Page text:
Thoughts on the Oilers’ post-season + Radio spot (TSN 1260)

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I joined Lowetide on Monday morning on TSN 1260 to talk Oilers and their offseason plans. Clip is below and starts around the 20 minute mark.

Something I mentioned on air to Al which I should probably expand on is the disappointing post-season run.

Maybe I shouldn’t complain that we got to see playoff hockey after 11 years and 13 games in total. We did get some fantastic performances from Cam Talbot and Leon Draisaitl and Oscar Klefbom. And the club was one win away from the conference finals.

But make no mistake, this was a missed opportunity.

The western conference, in my mind, was wide open with no clear favorites all season. If there was a year to go all in, this was probably the one. Instead, the Oilers didn’t make any significant trades to improve their chances and I think some of their flaws, that were evident all season, cost them against the Ducks.

The defence in particular, while more experienced and healthier than years past, was an issue for the team, yet it wasn’t addressed going into the playoffs. Instead,  the Oilers gave away some of their depth to shore up their center position, which didn’t exactly work out either.

In their 13 playoff games, the Oilers were outscored 24-21 at 5v5, a pretty weak 46.67% goal-share. Their shot-shares were one of the worst among the playoff teams, with a score-adjusted Corsi For% of 48.73% and a Fenwick For% of 46.92%. Their 93.18% team save percentage at 5v5 was around league average, and was a big reason why, along with their powerplay, they won seven playoff games.

Now to get back into the same position, they’ll have to replicate the success they had in the regular season (i.e., two players in the top 10 league scoring, top 10 goaltending, +26 goal differential at 5v5) and hope that the roster stays as healthy as it did in 2016/17. We see how quickly championship windows can open and close because of injuries (Tampa Bay) and poor roster management (Dallas), so it’s crucial that the Oilers do everything possible to make the most of their opportunity with McDavid on the roster.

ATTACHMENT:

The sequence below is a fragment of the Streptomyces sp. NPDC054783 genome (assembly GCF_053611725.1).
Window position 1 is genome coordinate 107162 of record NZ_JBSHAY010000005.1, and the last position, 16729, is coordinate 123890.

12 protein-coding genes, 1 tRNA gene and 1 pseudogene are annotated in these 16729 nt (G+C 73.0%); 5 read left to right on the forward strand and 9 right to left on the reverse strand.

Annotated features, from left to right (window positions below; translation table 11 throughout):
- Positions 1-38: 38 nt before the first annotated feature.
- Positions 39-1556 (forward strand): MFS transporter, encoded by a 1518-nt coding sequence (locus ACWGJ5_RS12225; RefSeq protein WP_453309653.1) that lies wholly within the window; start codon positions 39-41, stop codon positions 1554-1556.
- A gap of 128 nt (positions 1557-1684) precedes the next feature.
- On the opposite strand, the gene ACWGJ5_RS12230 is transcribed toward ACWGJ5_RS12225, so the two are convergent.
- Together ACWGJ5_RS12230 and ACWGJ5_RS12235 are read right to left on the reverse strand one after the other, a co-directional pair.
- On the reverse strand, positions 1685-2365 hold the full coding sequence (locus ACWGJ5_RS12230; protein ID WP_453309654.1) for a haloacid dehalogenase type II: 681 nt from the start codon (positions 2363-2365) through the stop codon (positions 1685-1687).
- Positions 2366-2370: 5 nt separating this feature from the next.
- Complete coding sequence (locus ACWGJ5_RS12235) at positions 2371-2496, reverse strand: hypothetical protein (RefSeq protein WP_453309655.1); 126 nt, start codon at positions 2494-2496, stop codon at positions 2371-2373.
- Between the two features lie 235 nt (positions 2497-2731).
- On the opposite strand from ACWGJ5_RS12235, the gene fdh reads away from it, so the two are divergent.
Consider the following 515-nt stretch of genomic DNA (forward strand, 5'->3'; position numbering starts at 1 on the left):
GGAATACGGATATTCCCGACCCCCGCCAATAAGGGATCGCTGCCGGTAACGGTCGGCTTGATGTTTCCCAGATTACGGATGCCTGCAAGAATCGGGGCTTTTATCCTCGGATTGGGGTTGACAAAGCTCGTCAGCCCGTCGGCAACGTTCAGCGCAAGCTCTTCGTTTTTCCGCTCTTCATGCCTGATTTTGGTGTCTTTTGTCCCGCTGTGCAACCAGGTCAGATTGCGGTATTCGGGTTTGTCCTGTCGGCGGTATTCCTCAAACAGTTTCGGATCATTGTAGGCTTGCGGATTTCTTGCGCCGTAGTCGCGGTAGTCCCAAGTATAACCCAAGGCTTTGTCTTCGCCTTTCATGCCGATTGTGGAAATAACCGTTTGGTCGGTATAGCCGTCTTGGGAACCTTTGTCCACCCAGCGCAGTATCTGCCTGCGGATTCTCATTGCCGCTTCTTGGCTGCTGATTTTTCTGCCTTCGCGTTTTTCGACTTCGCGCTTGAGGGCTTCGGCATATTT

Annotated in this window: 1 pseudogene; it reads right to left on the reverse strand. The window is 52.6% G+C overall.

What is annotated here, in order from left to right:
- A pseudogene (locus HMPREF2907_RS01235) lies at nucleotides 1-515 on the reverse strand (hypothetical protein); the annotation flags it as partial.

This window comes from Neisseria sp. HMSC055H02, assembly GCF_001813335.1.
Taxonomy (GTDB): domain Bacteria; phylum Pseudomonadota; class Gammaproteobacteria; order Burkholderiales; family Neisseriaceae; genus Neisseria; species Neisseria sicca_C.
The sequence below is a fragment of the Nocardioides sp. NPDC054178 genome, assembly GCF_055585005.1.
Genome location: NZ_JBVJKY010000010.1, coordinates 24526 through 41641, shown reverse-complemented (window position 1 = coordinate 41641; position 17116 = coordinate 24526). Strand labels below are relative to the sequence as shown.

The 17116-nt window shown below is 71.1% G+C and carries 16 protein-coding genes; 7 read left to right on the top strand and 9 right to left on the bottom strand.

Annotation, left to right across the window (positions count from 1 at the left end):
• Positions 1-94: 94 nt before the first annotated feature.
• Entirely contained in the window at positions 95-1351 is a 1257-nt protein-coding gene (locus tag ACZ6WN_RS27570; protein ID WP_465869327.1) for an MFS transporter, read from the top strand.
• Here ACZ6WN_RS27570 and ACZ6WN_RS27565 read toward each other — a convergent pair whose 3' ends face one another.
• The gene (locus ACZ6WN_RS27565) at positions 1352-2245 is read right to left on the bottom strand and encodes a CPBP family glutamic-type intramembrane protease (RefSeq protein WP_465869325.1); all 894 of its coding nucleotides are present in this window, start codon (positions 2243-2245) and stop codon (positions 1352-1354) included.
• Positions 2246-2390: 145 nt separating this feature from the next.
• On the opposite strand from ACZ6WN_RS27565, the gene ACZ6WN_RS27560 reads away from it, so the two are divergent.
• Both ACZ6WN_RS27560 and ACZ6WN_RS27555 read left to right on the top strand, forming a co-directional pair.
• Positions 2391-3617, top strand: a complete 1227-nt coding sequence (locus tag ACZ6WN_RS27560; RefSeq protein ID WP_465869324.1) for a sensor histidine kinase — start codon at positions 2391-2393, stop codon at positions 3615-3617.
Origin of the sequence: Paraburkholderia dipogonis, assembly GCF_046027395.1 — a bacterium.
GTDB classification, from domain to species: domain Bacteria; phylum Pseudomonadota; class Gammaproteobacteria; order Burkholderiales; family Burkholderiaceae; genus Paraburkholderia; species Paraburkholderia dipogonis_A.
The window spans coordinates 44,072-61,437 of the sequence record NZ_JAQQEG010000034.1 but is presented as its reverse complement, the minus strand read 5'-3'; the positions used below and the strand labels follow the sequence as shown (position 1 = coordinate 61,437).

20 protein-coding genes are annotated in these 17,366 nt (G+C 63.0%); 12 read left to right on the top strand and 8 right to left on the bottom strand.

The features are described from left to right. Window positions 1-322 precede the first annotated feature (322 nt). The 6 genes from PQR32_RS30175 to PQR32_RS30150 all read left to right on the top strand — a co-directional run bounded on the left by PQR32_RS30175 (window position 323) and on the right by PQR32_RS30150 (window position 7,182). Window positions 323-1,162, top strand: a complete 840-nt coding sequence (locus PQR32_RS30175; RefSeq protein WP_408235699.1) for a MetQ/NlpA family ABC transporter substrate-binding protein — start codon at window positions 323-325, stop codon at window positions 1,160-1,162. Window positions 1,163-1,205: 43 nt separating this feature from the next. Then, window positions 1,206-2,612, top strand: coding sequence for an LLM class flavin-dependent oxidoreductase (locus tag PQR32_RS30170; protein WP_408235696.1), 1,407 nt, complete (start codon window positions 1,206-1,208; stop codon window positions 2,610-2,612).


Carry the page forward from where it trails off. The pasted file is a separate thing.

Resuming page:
I want to remain optimistic that the Oilers can be in the same spot as they were this year. But losing four of their last five playoff games, allowing one of the highest rates of shots against and absolutely collapsing in game five is concerning. This off-season has to be about addressing their needs, especially on defence, and building a legitimate contender.

Data: Natural Stat Trick

Discussing the game seven loss and the Oilers off-season on the CBC Edmonton News (TV)

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I joined Adrienne Pan on the CBC Edmonton News to talk about the game seven loss in Anaheim and what to expect from the Oilers this off-season. Clip is here and starts around the seven minute mark: CBC Edmonton News (2017, May 11)

Topics we covered:

  • Game seven, and how both teams did in terms of shot attempts (Data from HockeyStats.ca)
  • Which players stood out for good and bad reasons in the post-season
  • The play of Draisaitl and his upcoming contract
  • What areas of their roster the Oilers need to address in the off-season

And with the Oilers out of the playoffs, this was my last regular appearance on the news for the season. I had a lot of fun working with Adrienne and the production crew at CBC – they’re a talented group that does amazing work.

I might be on the CBC Edmonton News occasionally during the off-season, but will be back doing regular segments in the fall.

Couple thoughts on the Oilers-Ducks Series

NHL: Arizona Coyotes at Edmonton Oilers

 

Tonight should be fun.

If there’s any key takeaways so far, it’s that the post-season is a chaotic tournament where anything is possible. As long as you make it to the playoffs, you can do some damage. Injuries, hot streaks, cold streaks, bad bounces – these are all factors at play in the post-season and can derail any team.

This year’s playoffs is another reminder that the Oilers, even with McDavid at the helm, aren’t guaranteed a title. All we can ask for is for management to establish a proper window by building a strong roster, and put the team in a position to do well. From there, it’s anyone’s guess as to what happens in the playoffs.

A couple things that have stood out for me this series. First a quick breakdown of the 5v5 numbers over the six games.

Edmonton Even-strength (5v5) Anaheim
275 (44.3%) Shot attempts 346 (55.7%)
133 (40.7%) Shots 194 (59.3%)
141 Scoring Chances 170
13 Goals 14
92.8% Save percentage 90.2%